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More People Looking for Work as Vacancies Fall

The number of people looking for work has risen as job vacancies fall suggesting that the uncertain economic outlook is hitting employment.

About 220,000 more people were seeking work between December and February than in the three months before.

Unemployment rose slightly and job vacancies fell for the ninth time in a row, official figures suggest.

However, the figures also showed a rise in the employment rate as more people returned to the jobs market.

Overall, UK economic growth has been flat since spring last year, with the effects of high energy prices and rising interest rates taking their toll, along with strikes in several sectors.

Figures from the Insolvency Service on Tuesday also showed a sharp rise in the number of firms going bust in March. There were 2,457 business insolvencies last month, up from 1,784 in February.

Inflation – the rate at which prices rise – has been running at more than 10%, remaining close to 40-year highs, and the latest earnings figures showed that pay increases continue to lag behind rising prices.

Annual growth in regular pay, which excludes bonuses, was 6.6% between December and February, the Office for National Statistics (ONS) said.

However, when taking inflation into account, regular pay fell by 2.3%.

The ONS figures showed that the employment rate edged up to 75.8% in the three months to February. In the same period, the unemployment rate rose to 3.8%, up from 3.7% in the previous three months.

Job vacancies fell for the ninth time in a row with companies blaming economic pressures for holding back on hiring new staff.

From January to the end of March, the number of vacancies fell by 47,000 from the previous quarter to 1,105,000, although the ONS noted vacancy numbers remained at “very high levels”.

Michael Stull, the managing director of employment agency ManpowerGroup, told the BBC’s Today programme: “We are starting to see a pullback in demand from employers. However, we’re still in a strong position.”

“We’re seeing more people coming back into the workforce,” he added, noting that more over-50s and younger people were returning to the jobs market.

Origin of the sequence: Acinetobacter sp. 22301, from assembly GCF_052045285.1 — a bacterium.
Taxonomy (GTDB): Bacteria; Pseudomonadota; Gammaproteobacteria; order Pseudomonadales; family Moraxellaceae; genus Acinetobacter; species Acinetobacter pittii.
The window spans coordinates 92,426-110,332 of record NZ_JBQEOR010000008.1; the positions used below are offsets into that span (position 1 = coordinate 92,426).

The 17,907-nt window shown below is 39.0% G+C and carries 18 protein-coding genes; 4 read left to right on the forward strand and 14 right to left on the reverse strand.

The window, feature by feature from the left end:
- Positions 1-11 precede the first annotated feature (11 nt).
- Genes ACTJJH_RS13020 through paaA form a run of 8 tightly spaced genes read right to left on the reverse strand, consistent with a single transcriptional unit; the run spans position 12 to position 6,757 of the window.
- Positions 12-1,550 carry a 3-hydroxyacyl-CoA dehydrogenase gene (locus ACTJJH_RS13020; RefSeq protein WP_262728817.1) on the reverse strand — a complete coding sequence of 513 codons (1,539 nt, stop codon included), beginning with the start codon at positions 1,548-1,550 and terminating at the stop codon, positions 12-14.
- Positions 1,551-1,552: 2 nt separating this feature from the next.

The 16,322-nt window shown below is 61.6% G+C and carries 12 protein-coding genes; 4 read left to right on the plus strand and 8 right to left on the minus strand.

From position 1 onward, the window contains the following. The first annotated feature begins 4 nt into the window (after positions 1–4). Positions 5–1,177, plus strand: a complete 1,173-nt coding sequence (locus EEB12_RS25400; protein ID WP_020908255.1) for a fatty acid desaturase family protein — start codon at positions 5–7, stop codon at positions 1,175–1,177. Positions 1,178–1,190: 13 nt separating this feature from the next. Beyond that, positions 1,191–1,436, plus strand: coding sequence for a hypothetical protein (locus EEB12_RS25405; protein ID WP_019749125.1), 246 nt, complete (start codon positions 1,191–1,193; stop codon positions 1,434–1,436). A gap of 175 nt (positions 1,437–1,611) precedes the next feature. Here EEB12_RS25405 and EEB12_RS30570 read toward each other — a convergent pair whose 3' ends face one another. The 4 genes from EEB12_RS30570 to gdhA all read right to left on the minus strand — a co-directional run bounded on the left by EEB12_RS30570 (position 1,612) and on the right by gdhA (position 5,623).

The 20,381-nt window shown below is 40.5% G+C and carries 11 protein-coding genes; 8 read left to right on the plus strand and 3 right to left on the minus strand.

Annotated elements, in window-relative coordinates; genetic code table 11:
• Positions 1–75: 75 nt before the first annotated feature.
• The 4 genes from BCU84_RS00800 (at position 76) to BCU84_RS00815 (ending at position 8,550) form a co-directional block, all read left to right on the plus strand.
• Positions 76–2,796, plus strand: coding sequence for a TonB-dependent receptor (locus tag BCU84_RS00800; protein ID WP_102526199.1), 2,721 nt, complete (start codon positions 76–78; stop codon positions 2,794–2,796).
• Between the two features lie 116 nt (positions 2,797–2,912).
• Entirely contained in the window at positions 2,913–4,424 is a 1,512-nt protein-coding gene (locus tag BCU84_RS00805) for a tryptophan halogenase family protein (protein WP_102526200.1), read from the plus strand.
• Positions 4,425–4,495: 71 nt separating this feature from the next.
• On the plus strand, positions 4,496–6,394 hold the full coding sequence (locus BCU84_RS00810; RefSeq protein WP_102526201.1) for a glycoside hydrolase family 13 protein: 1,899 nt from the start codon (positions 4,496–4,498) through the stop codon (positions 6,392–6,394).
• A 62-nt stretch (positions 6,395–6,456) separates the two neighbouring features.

Daniel Ashville Louisy, director of construction firm Ashville Aggregates, said that despite high demand at the moment, many firms were starting to put construction projects on hold due to uncertainty in the economy.

He also said that profits were being squeezed because wages have risen so much.

“We have labourers earning the money that plumbers and carpenters were earning like, two and a half, three years ago,” he said.

“But everyone wants the job to be cheaper because they have no certainty… so we don’t have the money in the job to bring new people on board at the higher wage bracket.”

Six expert tips for finding work

1. Search beyond a 40 mile radius – Remote, hybrid and flexible working open up opportunities further away.

2. Use key words in your searches – Online algorithms will pick up on daily searches and send you more of the same.

3.Don’t wait for a job to be advertised – Contact a manager at a business that you like the look of as you never know what opportunities might be coming up.

4. Sell your skills – Use social media sites like Linkedin which showcase your skills and experience. Other platforms like Twitter and Instagram can prove useful when touting yourself out to potential employers as well.

5. Get learning – While you’re on the hunt for a job see if there are way to fill gaps in your CV with free courses, volunteering or shadowing.

6. Celebrate the small wins – set personal targets, like a tracker of the number of jobs to apply for in a week or a certain number of cold emails and acknowledge the little wins along the way to keep your spirits up.

You can read tips from careers experts in full here.

Reacting to the latest figures, Chancellor Jeremy Hunt said: “While unemployment remains close to historic lows, rising prices continue to eat into pay cheques which is why halving inflation this year is one of our top economic priorities.”

However, shadow chancellor Rachel Reeves said the government was holding the UK back. “Their lack of ambition for Britain is leaving real wages down, families worse off, hundreds of thousands fewer people in work and our economy lagging”.

Liberal Democrat Treasury spokesperson Sarah Olney said: “The Conservative party’s gross mismanagement of the British economy has led to inflation rising and growth plummeting.”

You always have to be careful about placing too much emphasis on one set of figures, but the rate of pay rises across the economy has surprised economists on the upside.

We may or may not be about to go through a full-blown recession or a more modest downturn.

However, so far the challenges facing the economy have only had a modest effect on unemployment, smudging only slightly the clear picture that it’s a good time to be looking for work.

At 6.9%, the average pay rise in the private sector is down from a peak, but only slightly.

It’s still one of the biggest rises in average earnings anyone has seen for most of the past 20 years.

Even in the public sector, employers who have a free hand are paying more to try to overcome the ongoing recruitment crisis – with wages up 5.3% in the year to February.

Few will need reminding, though, that against double-digit inflation that’s still one of the biggest real-terms pay cuts both private and public sector workers have had to endure since the 1930s.

Source : BBC



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